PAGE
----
I moderated a panel on ebooks at Worldcon, and the panel split on the issue of a dedicated eReader vs. a multi-use device. Lots of folks are already reading books on iPhones & iTouches; they say the screen is fine. Others of us flat out need a bigger screen and prefer the reading ease of e-ink, even if it's only black and white (or black and gray, really). But comics need both color and size. The e-ink color prototype doesn't sound like it's anywhere near ready to market.

I would think it would be worth it to develop a comic book app for netbooks, which do have color; battery life is still an issue, but maybe not as much as for novels.
Kate Nepveu
6. katenepveu
There's already programs like CDisplay, for reading image files sequentially. If I just want to read scanlations, I can on any (Windows, but I presume there are similar programs for different platform) computer.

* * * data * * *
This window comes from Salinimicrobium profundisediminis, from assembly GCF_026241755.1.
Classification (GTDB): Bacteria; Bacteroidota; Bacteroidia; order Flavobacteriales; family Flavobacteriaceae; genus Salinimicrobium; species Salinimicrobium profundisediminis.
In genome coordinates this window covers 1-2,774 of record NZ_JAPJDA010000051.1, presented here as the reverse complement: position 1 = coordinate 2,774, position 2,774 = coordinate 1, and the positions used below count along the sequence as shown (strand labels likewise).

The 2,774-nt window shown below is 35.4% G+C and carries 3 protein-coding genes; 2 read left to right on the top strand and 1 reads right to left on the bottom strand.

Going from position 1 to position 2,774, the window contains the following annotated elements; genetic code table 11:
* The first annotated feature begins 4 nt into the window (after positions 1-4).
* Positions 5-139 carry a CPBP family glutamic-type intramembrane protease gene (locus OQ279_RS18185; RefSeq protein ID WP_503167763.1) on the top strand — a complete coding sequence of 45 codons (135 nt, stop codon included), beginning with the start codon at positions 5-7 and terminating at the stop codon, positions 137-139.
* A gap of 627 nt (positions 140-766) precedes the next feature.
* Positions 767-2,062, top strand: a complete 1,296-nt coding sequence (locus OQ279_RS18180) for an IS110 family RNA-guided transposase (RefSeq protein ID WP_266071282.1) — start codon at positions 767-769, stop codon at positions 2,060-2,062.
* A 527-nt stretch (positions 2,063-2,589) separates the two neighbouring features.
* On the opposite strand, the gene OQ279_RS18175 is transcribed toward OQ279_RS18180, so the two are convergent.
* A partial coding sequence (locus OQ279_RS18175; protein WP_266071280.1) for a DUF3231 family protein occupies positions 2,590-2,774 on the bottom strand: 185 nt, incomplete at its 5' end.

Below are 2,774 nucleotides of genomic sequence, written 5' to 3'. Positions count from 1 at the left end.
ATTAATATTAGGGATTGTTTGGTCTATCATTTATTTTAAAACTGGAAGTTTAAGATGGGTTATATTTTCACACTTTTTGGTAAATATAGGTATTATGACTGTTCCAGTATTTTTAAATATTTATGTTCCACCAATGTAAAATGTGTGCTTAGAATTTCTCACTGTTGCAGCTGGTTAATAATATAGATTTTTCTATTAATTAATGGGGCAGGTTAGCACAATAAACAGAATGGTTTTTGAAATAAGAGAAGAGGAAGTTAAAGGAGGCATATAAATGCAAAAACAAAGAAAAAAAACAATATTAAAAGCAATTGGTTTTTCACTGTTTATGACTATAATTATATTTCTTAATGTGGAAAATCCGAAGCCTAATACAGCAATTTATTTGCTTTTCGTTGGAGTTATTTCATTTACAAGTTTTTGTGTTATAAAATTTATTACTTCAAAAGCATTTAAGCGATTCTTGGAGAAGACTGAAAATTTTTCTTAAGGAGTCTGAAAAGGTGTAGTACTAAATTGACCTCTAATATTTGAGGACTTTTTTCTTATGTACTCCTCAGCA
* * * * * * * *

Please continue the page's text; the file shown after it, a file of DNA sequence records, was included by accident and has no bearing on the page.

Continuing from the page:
Manga is also usually black and white, and 20+ volumes of _Fullmetal Alchemist_ take up a *lot* of shelf space . . .
Harry Connolly
7. Harry Connolly
All I need now is some way to manufacture chocolate with a USB peripheral and I’ll be set.

I don't know if this counts as "manufacturing," but you can cook up a batch, definitely.
Harry Connolly
9. Harry Connolly
Well, that's nicer.
Harry Connolly
10. Wbradley
A molecular hinge. A smart hinge. Whatever it gets called in the end, some seriously groovy piece of new technology that I just made up and have no idea how to make. Seriously, that's the killer piece of tech that's missing. So your ebook reader folds out and becomes your tablet pc (with all the ipod no-fuss turns-the-right-way software) and folds IN and becomes your ipod/cellphone/camera. Fits in your pocket and does it all. Now I *really* want one of those!